Hand trolleys are essential tools for blue collar workers. Nowadays, most trolleys are made in China. Chiu Kee is one of Hong Kong’s last hand trolley maker. Marked with green paint and the label “Chiu Kee”, the local trolleys are hand-made from “angle iron” frames. Yet, Chiu Kee plans to end its business before Lunar New Year, marking the end to another made in Hong Kong story.
Located between Upper Lascar Row and East Street, the owner of Chiu Kee is a middle-aged man in dark blue uniform and a diamond earring. Now in his 50s, Mackey “Four Eyes” Li has worked in the industry for 31 years, and is one of the few remaining trolley artisans in Hong Kong.
The story of iron trolleys begins with Mackey’s father Yuen Chiu Li (Chiu Kee). In the old days, Chiu Kee made a living by mending buckets and tools with his soldering tools. Later on, Chiu Kee became a blacksmith, making things such as bed frames and metal buckets. Back then, pier workers transported goods either with their bare hands or by wooden trolleys. Chiu Kee improved on the design and made iron trolleys that could carry a heavier load and were more durable. Yet, workers and shops were slow to adapt to the new design. Over time, Chiu Kee accumulated more orders by word of mouth. He also improved on the original design by adding handbrakes.
Mackey Li is the fifth youngest amongst his brothers and sisters. Knowing that the trolley business is tough but profitable, Mackey’s father intended to pass his business to other relatives. However, Chiu Kee and his relatives had a row, which put an end to their venture. Four Eyes joined the business at 18 years-old, and has carried the torch for the last 31 years.
Four Eyes’ first trolley was made after his father passed away. Initially, Chiu Kee intended Four Eyes to be in charge of operation, and left the trolley making to his workers. One of the workers soon retired, and the other was injured. With his father gone, Four Eyes had no choice but to carry the load. The challenge spurred Four Eyes’ growth. In his peak, Four Eyes could make twenty trolleys within three days.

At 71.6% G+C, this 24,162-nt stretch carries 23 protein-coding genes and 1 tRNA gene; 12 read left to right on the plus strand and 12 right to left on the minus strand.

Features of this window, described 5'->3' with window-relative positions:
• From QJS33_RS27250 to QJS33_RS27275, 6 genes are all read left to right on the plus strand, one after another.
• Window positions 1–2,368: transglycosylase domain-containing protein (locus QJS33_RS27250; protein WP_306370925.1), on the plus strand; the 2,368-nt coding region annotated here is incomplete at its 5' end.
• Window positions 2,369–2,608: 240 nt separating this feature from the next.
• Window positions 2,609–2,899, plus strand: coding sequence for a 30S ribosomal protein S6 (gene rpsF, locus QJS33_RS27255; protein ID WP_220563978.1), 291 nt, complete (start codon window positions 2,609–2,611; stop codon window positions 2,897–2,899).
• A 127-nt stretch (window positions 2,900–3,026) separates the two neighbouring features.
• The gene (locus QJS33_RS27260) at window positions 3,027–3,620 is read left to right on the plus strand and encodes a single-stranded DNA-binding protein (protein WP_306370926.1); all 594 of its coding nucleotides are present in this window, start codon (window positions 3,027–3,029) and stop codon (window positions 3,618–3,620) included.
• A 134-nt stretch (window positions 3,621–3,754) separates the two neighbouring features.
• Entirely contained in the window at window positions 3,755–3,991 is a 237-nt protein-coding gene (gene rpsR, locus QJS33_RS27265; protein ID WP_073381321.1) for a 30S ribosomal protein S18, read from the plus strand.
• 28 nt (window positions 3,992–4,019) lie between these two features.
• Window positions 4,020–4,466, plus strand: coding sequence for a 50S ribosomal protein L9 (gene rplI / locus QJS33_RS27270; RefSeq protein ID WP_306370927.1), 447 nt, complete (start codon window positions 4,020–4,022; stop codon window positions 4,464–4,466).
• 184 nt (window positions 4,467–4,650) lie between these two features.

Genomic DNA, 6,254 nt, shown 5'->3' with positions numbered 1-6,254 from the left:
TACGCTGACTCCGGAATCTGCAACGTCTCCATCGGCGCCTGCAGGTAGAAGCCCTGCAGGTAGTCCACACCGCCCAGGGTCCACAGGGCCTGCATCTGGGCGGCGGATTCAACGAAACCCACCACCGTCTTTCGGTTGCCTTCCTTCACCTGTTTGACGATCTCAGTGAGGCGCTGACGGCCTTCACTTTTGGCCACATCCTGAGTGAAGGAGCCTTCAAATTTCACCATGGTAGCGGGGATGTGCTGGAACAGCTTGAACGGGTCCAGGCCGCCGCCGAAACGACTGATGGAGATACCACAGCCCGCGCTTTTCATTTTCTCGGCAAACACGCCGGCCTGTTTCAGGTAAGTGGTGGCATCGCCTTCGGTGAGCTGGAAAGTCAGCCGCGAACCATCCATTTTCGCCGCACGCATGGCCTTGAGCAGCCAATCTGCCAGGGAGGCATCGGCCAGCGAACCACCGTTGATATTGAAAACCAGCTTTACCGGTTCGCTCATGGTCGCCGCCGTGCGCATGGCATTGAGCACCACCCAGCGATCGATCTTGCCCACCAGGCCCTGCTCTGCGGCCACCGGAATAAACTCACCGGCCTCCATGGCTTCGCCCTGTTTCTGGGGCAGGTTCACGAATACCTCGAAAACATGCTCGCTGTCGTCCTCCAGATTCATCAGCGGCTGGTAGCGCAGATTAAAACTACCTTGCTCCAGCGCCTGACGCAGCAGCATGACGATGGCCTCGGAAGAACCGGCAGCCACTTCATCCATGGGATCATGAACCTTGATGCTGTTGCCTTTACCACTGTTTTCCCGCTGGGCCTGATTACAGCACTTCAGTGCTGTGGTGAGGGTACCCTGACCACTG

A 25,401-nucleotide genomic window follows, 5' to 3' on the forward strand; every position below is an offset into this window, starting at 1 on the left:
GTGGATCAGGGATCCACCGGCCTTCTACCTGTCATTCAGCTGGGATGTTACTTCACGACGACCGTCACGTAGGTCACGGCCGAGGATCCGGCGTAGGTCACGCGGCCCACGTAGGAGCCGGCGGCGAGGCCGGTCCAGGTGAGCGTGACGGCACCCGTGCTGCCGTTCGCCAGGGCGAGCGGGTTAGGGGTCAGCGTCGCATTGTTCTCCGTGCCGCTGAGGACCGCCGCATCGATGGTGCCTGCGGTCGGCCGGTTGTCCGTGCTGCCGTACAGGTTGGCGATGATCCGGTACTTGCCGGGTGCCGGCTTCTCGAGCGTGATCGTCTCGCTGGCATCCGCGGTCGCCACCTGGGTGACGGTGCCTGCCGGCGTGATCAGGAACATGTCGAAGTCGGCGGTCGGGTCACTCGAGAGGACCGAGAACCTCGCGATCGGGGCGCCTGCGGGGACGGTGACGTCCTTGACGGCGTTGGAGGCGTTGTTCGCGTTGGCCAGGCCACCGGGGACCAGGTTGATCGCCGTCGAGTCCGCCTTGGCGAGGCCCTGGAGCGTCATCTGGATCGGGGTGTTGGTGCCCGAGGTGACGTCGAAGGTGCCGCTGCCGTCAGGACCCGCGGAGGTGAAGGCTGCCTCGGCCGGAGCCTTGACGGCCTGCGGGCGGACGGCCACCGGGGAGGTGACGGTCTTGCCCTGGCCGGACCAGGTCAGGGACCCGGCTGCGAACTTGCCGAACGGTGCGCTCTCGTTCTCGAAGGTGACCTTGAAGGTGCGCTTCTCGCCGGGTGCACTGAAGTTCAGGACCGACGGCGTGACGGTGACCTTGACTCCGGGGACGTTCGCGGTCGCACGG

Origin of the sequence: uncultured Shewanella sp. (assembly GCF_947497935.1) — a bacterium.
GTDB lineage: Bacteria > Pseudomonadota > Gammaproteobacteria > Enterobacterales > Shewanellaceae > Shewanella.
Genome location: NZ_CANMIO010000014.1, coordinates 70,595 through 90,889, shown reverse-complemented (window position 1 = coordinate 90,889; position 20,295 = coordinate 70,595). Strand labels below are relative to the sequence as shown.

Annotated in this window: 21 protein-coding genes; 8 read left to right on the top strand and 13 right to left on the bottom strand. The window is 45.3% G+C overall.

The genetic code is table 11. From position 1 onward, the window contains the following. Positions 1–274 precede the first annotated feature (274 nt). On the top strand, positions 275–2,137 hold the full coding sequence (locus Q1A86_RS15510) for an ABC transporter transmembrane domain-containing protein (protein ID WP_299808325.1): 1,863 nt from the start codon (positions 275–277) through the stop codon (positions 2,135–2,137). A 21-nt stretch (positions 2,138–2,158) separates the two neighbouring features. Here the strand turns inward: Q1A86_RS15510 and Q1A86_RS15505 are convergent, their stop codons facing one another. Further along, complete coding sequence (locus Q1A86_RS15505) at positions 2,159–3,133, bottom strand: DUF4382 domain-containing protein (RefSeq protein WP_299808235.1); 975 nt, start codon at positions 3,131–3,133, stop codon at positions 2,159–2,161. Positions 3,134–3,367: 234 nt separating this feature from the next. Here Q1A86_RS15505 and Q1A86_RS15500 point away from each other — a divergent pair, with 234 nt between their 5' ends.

Nowadays, most trolleys are made in China. Some say that they break easily after a year and a half. Chiu Kee’s hand-made trolleys, on the other hand, could last at least five years. Apart from the use of high quality “angle iron”, the trolleys also come with a friendly design. Before every new order, Four Eyes inquire his buyers of their intended use, adjusting his design to suit their need. “If the trolleys are used for carrying liquid, I make adjustments in the axes so that they won’t topple over,” he explains.
After half a century, Chiu Kee’s trolleys have evolved in Four Eyes’ hands. Small adjustments are made to improve their durability. The trolleys are 50% lighter but retain the same load amount. Occasionally, Four Eyes would ask factories to custom-make wheels for his trolleys.
With its durability, Chiu Kee’s trolleys depart from the business strategy known as “planned obsolescence”. Although this affects his sales number, Four Eyes has learned to embrace new opportunities. For instance, the antique stores on Upper Lascar Row asked him to custom-make metal stands for their antiques. Other orders such as outdoor chairs for chain coffee shops also helped sustain his business.
Throughout the years, Four Eyes have also embraced challenges. For instance, a highbrow fashion brand once asked him to help weld an art installation. “They gave me a few hundred metal rods, asking me to convey a feeling of ‘a brooding storm’”. Four Eyes thus welded the metal rods into the shape of a hurricane. The installation was exhibited in the Landmark, which gave him a sense of satisfaction. In his spare time, Four Eyes have also participated in the Red Bull Soapbox Race and Flugtag, earning a few accolades.
Four Eyes plans to end his business before Lunar New Year of 2017. With its closure, there is one less local handcraft. Four Eyes plans to donate his small-scale machines to “Wheel Thing Makers”, a local group that focuses on designing bicycle parts for the community. As for his craft and experience, Four Eyes has yet to pass them on, “Most people are satisfied with one finished product. But they are not willing to learn the basics of using a hammer. Without the basics, their products aren’t up to standard.”
After thirty-one years pushcart making, Mackey “Four Eyes” Li holds onto quality with the heart of a stubborn artisan.
Letting go of his pushcarts, Four Eyes mulls the next stage of his life.